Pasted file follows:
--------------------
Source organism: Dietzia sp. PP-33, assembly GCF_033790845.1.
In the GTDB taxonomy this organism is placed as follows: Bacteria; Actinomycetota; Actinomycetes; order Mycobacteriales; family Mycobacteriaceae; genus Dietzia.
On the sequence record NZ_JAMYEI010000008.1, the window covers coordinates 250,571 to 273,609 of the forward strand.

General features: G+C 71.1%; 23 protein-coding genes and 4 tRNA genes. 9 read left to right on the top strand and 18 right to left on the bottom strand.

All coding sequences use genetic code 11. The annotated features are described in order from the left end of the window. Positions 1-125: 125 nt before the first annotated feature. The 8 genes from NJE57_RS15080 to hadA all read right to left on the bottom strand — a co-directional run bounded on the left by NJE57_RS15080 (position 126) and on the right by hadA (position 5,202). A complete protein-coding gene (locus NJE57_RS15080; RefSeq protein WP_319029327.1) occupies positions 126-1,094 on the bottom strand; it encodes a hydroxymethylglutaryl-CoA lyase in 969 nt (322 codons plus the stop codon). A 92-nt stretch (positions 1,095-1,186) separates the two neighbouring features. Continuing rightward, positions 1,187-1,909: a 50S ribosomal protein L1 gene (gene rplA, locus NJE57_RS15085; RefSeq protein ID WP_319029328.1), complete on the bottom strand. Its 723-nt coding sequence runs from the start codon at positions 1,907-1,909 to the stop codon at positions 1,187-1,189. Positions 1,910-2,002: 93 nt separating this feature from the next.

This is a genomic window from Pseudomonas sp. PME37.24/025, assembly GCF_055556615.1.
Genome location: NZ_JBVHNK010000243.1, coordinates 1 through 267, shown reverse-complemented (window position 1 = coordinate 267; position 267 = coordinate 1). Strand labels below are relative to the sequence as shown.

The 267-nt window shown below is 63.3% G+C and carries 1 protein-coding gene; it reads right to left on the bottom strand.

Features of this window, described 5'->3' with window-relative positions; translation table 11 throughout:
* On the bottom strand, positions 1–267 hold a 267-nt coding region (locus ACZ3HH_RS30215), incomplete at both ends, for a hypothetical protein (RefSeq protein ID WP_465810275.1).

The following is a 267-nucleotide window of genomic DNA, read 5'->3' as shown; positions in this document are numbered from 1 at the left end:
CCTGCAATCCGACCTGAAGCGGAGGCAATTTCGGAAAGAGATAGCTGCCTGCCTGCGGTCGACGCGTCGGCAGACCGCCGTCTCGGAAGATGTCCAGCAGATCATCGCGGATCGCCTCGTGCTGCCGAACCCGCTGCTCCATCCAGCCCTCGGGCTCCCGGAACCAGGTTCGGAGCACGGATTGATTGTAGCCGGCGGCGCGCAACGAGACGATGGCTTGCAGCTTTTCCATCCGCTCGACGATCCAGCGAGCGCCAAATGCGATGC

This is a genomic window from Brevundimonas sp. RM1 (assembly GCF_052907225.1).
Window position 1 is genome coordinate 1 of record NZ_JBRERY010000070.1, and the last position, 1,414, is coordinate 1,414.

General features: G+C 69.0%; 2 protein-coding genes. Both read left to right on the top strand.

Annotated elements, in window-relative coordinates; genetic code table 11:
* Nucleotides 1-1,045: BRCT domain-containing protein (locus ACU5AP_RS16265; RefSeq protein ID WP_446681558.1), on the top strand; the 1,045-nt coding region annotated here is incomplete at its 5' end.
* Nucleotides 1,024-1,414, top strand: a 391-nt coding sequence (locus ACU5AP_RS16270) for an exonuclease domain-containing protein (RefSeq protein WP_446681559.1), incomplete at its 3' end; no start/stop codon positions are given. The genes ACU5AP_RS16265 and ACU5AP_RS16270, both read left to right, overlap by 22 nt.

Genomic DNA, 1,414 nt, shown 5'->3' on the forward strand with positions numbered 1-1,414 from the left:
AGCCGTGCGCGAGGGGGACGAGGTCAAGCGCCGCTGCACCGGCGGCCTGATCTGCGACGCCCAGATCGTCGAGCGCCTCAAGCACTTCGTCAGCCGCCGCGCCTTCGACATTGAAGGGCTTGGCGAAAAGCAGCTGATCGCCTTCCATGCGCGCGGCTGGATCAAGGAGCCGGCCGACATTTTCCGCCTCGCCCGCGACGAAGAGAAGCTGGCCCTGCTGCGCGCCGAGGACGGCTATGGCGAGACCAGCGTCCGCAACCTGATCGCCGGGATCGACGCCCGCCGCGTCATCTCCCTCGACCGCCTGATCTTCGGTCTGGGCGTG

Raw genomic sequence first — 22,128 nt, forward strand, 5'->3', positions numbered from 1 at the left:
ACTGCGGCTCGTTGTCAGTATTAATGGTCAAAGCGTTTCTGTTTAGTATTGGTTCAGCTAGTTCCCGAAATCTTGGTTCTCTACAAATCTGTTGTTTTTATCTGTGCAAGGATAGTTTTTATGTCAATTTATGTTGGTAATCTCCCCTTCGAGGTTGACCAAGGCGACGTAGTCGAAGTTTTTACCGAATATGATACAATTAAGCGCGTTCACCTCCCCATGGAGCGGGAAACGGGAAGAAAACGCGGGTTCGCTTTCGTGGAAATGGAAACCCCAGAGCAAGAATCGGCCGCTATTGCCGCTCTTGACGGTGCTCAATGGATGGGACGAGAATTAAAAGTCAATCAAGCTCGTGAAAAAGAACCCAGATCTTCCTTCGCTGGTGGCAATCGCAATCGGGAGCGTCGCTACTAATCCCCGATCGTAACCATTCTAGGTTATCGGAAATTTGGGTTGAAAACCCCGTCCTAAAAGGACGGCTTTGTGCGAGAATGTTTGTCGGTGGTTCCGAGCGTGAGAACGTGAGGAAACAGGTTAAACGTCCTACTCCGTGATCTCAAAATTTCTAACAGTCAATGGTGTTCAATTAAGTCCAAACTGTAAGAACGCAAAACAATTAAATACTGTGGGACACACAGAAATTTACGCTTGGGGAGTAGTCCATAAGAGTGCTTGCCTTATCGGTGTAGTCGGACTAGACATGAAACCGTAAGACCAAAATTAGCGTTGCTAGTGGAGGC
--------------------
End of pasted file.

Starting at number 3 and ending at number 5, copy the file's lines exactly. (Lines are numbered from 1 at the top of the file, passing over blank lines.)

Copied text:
On the sequence record NZ_JAMYEI010000008.1, the window covers coordinates 250,571 to 273,609 of the forward strand.

General features: G+C 71.1%; 23 protein-coding genes and 4 tRNA genes. 9 read left to right on the top strand and 18 right to left on the bottom strand.

All coding sequences use genetic code 11. The annotated features are described in order from the left end of the window. Positions 1-125: 125 nt before the first annotated feature. The 8 genes from NJE57_RS15080 to hadA all read right to left on the bottom strand — a co-directional run bounded on the left by NJE57_RS15080 (position 126) and on the right by hadA (position 5,202). A complete protein-coding gene (locus NJE57_RS15080; RefSeq protein WP_319029327.1) occupies positions 126-1,094 on the bottom strand; it encodes a hydroxymethylglutaryl-CoA lyase in 969 nt (322 codons plus the stop codon). A 92-nt stretch (positions 1,095-1,186) separates the two neighbouring features. Continuing rightward, positions 1,187-1,909: a 50S ribosomal protein L1 gene (gene rplA, locus NJE57_RS15085; RefSeq protein ID WP_319029328.1), complete on the bottom strand. Its 723-nt coding sequence runs from the start codon at positions 1,907-1,909 to the stop codon at positions 1,187-1,189. Positions 1,910-2,002: 93 nt separating this feature from the next.